'Shakin' The Tree!'
England's favorite underground art rockers Porcupine Tree are set to hit the road again in America to support critically-acclaimed new album Deadwing. Beginning September 23 in Tampa, Florida, Porcupine Tree will hit even larger venues than the previous almost completely sold out Spring/early Summer tour.
Known for their epic performances, Porcupine Tree plan to give concertgoers in 20 major market an audiophile experience to remember, thanks to technologically superior surround sound and video wall courtesy of tour sponsors DTS and Panasonic.
Deadwing's first single "Shallow," a thundering rock epic, held court on both the Modern Rock and Active Rock charts. As for the critics, they agree that Deadwing is a glimpse of Porcupine Tree and mastermind Steven Wilson in their finest hour.
Porcupine Tree is comprised of Steven Wilson (lead vocals, guitars);
Richard Barbieri (keyboards); Colin Edwin (bass); and Gavin Harrison (drums). Together as a band since 1993, the band is one of the U.K.'s most
respected, pioneering underground forces with a following that spans the globe. Finding themselves consistently at the top of the British indie charts, the band has toured extensively in Europe selling in excess of 350,000 albums worldwide.
Porcupine Tree made their mark across the pond in America with 1998's Signify followed by 1999's Stupid Dream, gaining a significant following through touring and multi-format radio airplay. They made their major label debut on Lava Records in 2002 with critically acclaimed album In Absentia.
Chatting recently with lead singer Steve Wilson, I first wondered how the bands name had come about, but was so not prepared for the answer! "Sorry, this is one question I never answer. Even the rest of the band do not know the origin of the name!"
Was the new CD always to be called DeadWing "No, we changed it a few times, but in the end as it was so closely based on the unmade film script of the same name, it seemed the best title to go with. I actually wanted 'Arriving Somewhere But Not Here,' but it was felt this was too long."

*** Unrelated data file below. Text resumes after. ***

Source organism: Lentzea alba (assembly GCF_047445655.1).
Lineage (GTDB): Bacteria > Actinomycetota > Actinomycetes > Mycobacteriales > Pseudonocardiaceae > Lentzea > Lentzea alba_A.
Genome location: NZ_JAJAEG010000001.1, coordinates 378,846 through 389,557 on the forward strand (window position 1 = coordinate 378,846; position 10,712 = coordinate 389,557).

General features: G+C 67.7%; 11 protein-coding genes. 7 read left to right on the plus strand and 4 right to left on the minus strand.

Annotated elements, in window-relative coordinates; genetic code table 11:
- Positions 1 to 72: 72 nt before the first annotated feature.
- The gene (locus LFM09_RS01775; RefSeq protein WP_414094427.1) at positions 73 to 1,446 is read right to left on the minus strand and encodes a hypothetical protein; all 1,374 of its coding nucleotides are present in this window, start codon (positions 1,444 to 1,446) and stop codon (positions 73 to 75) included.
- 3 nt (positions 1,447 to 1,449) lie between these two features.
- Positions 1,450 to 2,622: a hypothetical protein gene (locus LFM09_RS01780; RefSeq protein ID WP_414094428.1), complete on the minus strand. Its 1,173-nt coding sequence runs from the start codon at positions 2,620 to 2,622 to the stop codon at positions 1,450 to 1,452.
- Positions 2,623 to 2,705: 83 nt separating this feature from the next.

Which of the tracks taken from the new album do you feel encapsulates Porcupine Tree at his finest? "I guess the 'Arriving ...' track. It seems to be the most successful long scale piece we have ever recorded, and contains all of the band's characteristic sounds, mood shifts, harmony vocals, textures, etc."
And, while we're on the subject of revealing things, is it true that the band Porcupine Tree started as a joke between Wilson and a friend about a legendary lost '70s group?! "Yes it is true - the very first PT recordings were made as a kind of musical accompaniment to a fake history of a fake band. I actually intended at one stage to create a whole back catalogue for this band, but very soon I realised that I potentially had something very special with the project so it become more serious!"
Whatever happened to No-Man ... and will there ever be a reunion?! "No-Man have never split up - our last album, Together We're Stranger was released last year and has become our best selling to date. In a way No-Man has become the flip side of PT - as PT has become more "rock", NM has focused more on the ethereal and romantic."
Do you ever get worn down by the phrase that comes attached to the band of 'Underground art rockers'?! "No, I get worn down by the words "Pink Floyd" appearing in the band's press!"
Have you a funny (or inspirational!) story to tell of just one of your musical encounters among the many journey's that you have taken thus far? "Funny no, but I certainly feel that the whole trajectory of the band's career - slow though it's been - could serve as an inspiration to musicians to create a unique sound and to build an audience from scratch, rather than trying to make some kind of generic music to appeal to an existing audience. This may bring quicker success but it usually creates music of little longevity or soul."
Of all the many albums that you have released, which one - to you - would you rank as the one you are least happiest with ... and why? "To be honest, I always tend to like the most recent work. I guess because your current work most closely reflects the person you are at that time. Having said that of course it's possible to enjoy some of the earlier work in a more detached way. Anyway, I'm really pleased with the last two albums - plus I think Signify is a good record too."
OK, what "cheesy" '80s song would you love to cover today if asked ... and why?! "I already did it! I covered Abba's 'The Day Before You Came' last year. Despite the fact it does have a rather cheesy 80's production I felt it was a devastatingly sad-beautiful song. So I was happy to be able to give people the chance to hear it in a totally different way!"
If there were just 3 words that described Porcupine Tree's music, what would they be? "Unique, sophisticated, accessible."
Interviewed by Russell A. Trunk
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